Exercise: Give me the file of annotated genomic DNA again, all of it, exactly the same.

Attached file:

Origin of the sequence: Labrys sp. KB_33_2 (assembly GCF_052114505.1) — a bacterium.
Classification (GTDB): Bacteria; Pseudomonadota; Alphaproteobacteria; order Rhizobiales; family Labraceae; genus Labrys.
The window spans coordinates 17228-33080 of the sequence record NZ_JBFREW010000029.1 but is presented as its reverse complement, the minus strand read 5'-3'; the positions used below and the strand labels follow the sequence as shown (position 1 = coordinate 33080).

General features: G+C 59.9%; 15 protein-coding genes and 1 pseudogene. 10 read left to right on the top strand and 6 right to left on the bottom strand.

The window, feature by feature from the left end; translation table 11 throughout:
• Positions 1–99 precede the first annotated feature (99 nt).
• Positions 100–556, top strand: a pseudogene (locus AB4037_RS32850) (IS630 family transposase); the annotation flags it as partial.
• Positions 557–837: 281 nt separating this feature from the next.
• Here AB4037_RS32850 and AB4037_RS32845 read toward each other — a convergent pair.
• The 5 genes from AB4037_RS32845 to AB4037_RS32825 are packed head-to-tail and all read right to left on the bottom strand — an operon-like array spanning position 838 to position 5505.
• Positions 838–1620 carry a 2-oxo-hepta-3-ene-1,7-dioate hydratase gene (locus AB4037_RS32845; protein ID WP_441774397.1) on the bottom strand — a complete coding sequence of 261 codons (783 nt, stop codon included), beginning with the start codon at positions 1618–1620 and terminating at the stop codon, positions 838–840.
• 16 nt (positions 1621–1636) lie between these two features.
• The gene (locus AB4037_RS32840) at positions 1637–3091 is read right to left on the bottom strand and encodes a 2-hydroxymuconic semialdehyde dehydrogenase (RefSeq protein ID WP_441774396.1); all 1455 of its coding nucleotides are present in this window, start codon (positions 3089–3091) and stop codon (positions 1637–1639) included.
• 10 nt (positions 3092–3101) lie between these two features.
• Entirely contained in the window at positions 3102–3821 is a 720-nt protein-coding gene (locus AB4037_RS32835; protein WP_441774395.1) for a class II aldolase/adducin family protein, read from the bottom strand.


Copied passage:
Origin of the sequence: Labrys sp. KB_33_2 (assembly GCF_052114505.1) — a bacterium.
Classification (GTDB): Bacteria; Pseudomonadota; Alphaproteobacteria; order Rhizobiales; family Labraceae; genus Labrys.
The window spans coordinates 17228-33080 of the sequence record NZ_JBFREW010000029.1 but is presented as its reverse complement, the minus strand read 5'-3'; the positions used below and the strand labels follow the sequence as shown (position 1 = coordinate 33080).

General features: G+C 59.9%; 15 protein-coding genes and 1 pseudogene. 10 read left to right on the top strand and 6 right to left on the bottom strand.

The window, feature by feature from the left end; translation table 11 throughout:
• Positions 1–99 precede the first annotated feature (99 nt).
• Positions 100–556, top strand: a pseudogene (locus AB4037_RS32850) (IS630 family transposase); the annotation flags it as partial.
• Positions 557–837: 281 nt separating this feature from the next.
• Here AB4037_RS32850 and AB4037_RS32845 read toward each other — a convergent pair.
• The 5 genes from AB4037_RS32845 to AB4037_RS32825 are packed head-to-tail and all read right to left on the bottom strand — an operon-like array spanning position 838 to position 5505.
• Positions 838–1620 carry a 2-oxo-hepta-3-ene-1,7-dioate hydratase gene (locus AB4037_RS32845; protein ID WP_441774397.1) on the bottom strand — a complete coding sequence of 261 codons (783 nt, stop codon included), beginning with the start codon at positions 1618–1620 and terminating at the stop codon, positions 838–840.
• 16 nt (positions 1621–1636) lie between these two features.
• The gene (locus AB4037_RS32840) at positions 1637–3091 is read right to left on the bottom strand and encodes a 2-hydroxymuconic semialdehyde dehydrogenase (RefSeq protein ID WP_441774396.1); all 1455 of its coding nucleotides are present in this window, start codon (positions 3089–3091) and stop codon (positions 1637–1639) included.
• 10 nt (positions 3092–3101) lie between these two features.
• Entirely contained in the window at positions 3102–3821 is a 720-nt protein-coding gene (locus AB4037_RS32835; protein WP_441774395.1) for a class II aldolase/adducin family protein, read from the bottom strand.